“Antimicrobial copper” could soon become a common term in the medical world – researchers from the University of Southampton have discovered that the metal can rapidly inactivate certain viruses, stopping them from spreading and causing disease.
When they placed coronavirus 229E on a surface containing copper, they found that the virus was destroyed within minutes, and the implications of this are huge – the majority of man-made surfaces, such as glass and rubber, allow coronavirus to survive for many days on end without any human contact. Even just having a small amount of copper present in a mixture was found to make a big difference.
Globally, viruses cause more deaths each year than any other infectious agent, so finding preventative measures is essential. They spread mainly spread though human-to-human contact, but this isn't always the case – surfaces can be just as dangerous.
In the case of coronavirus, it is responsible for a wide range of respiratory diseases, including Severe Acute Respiratory Syndrome (Sars) and Middle East Respiratory Syndrome (Mers), so being able to stop it in its tracks would be a major step forward in disease prevention. More details of the study are published in the journal mBio.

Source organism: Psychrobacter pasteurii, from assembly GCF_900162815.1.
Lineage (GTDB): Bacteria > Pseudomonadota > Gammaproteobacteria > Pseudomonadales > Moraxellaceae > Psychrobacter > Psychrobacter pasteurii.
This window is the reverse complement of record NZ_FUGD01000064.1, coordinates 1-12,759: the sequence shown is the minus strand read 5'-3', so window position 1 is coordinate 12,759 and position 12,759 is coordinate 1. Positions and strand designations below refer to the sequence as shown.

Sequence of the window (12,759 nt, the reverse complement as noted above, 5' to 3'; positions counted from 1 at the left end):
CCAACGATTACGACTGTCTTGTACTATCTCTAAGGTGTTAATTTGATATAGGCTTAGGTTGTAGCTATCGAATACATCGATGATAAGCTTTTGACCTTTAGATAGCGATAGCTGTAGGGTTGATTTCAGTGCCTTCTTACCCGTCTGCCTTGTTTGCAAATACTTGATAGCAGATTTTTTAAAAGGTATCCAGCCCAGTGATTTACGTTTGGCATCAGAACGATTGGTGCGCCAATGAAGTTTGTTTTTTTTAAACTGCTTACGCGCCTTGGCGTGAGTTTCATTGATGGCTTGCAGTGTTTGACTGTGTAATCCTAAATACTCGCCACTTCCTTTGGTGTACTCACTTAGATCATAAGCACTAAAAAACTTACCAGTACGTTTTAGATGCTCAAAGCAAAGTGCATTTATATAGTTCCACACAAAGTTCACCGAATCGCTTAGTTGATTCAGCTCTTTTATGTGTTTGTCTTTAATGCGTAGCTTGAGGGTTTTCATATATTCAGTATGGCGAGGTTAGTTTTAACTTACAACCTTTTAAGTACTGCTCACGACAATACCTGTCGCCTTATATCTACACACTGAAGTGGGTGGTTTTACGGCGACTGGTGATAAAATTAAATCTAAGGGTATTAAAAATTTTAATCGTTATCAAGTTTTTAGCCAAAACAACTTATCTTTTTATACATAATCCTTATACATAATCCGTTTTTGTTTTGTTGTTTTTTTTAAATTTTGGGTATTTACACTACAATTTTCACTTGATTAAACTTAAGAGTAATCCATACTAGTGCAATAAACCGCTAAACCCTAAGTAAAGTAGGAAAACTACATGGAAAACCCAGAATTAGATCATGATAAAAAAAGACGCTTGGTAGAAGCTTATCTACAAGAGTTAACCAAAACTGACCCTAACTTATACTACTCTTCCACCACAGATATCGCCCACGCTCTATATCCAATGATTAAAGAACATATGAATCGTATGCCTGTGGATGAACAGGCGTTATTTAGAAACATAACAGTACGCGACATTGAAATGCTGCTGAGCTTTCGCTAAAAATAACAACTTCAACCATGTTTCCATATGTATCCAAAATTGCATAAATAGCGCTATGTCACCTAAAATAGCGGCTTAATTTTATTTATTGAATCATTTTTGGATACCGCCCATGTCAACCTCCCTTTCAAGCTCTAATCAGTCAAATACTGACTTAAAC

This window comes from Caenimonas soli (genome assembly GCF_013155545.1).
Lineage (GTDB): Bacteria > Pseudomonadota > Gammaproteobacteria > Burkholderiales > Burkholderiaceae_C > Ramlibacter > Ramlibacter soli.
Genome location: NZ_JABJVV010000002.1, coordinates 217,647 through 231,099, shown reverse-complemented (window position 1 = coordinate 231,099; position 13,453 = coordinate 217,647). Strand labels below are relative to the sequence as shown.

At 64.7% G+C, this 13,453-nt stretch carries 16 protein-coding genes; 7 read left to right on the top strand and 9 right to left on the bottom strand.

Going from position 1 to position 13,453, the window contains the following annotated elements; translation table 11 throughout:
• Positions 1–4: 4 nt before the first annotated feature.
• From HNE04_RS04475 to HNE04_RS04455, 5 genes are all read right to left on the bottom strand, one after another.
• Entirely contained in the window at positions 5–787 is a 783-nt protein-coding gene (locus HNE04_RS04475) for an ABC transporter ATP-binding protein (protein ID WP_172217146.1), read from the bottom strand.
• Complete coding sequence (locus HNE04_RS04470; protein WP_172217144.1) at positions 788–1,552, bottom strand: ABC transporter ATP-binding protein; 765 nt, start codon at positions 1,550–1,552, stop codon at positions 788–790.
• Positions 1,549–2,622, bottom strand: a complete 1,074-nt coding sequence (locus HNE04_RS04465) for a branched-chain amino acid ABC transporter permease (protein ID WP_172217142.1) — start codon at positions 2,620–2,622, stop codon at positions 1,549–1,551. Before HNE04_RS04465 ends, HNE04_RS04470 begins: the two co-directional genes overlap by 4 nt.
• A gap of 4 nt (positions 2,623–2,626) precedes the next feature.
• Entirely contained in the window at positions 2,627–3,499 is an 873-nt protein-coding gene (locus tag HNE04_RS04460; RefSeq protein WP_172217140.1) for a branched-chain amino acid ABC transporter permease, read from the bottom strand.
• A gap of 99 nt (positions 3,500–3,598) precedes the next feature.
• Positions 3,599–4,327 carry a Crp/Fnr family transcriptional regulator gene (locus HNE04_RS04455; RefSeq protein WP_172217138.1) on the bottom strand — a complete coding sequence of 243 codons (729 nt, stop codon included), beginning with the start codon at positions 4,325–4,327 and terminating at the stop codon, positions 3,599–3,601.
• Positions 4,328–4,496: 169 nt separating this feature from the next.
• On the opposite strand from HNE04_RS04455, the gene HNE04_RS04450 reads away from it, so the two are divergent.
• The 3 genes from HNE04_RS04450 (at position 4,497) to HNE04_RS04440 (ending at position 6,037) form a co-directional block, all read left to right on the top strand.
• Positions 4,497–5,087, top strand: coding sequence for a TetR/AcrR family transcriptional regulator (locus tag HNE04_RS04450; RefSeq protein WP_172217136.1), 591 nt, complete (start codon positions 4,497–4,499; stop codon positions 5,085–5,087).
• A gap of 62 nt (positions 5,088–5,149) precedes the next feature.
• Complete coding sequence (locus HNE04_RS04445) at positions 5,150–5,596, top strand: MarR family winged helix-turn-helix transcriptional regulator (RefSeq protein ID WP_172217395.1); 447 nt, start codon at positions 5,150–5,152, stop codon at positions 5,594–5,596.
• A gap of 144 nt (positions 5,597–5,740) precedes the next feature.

Lead researcher Sarah Warnes said: "Transmission of infectious diseases via contaminated surfaces is far more important than was originally thought, and this includes viruses that cause respiratory infections. This is especially important when the infectious dose is low and just a few virus particles can initiate an infection.
Human coronavirus, which also has ancestral links with bat-like viruses responsible for Sars and Mers, was found to be permanently and rapidly deactivated upon contact with copper.
What's more, the viral genome and structure of the viral particles were destroyed, so nothing remained that could pass on an infection. With the lack of antiviral treatments, copper offers a measure that can help reduce the risk of these infections spreading.